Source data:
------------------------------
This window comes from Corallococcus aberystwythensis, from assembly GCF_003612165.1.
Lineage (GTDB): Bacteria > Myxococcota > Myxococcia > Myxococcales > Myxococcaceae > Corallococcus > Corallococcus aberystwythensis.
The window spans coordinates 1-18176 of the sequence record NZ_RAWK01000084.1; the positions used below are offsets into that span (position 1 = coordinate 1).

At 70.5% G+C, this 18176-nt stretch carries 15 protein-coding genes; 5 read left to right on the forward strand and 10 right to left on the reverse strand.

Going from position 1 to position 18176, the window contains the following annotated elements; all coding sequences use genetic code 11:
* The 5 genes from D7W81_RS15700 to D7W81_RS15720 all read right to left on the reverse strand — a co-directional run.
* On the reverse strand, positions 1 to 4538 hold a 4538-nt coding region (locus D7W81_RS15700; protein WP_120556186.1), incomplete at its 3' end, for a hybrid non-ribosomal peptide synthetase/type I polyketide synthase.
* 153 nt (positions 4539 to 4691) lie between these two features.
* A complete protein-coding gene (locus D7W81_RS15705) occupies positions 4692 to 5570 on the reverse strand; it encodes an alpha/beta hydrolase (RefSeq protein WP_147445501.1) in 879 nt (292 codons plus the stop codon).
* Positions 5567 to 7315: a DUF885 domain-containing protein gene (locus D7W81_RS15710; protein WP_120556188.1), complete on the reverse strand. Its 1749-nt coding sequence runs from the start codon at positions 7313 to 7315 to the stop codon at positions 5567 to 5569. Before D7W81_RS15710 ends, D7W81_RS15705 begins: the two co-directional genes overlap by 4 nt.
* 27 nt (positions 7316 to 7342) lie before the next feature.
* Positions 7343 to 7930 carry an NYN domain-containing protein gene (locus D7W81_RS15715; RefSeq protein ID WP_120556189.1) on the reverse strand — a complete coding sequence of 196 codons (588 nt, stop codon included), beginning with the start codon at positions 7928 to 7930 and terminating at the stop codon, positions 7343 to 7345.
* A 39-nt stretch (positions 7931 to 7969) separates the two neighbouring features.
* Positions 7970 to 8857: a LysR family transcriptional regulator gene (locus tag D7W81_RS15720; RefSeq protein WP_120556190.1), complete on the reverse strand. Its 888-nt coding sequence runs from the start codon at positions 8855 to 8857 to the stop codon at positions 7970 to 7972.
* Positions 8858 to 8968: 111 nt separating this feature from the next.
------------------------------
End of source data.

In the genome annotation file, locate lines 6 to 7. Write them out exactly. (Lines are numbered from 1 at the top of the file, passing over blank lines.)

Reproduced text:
* The 5 genes from D7W81_RS15700 to D7W81_RS15720 all read right to left on the reverse strand — a co-directional run.
* On the reverse strand, positions 1 to 4538 hold a 4538-nt coding region (locus D7W81_RS15700; protein WP_120556186.1), incomplete at its 3' end, for a hybrid non-ribosomal peptide synthetase/type I polyketide synthase.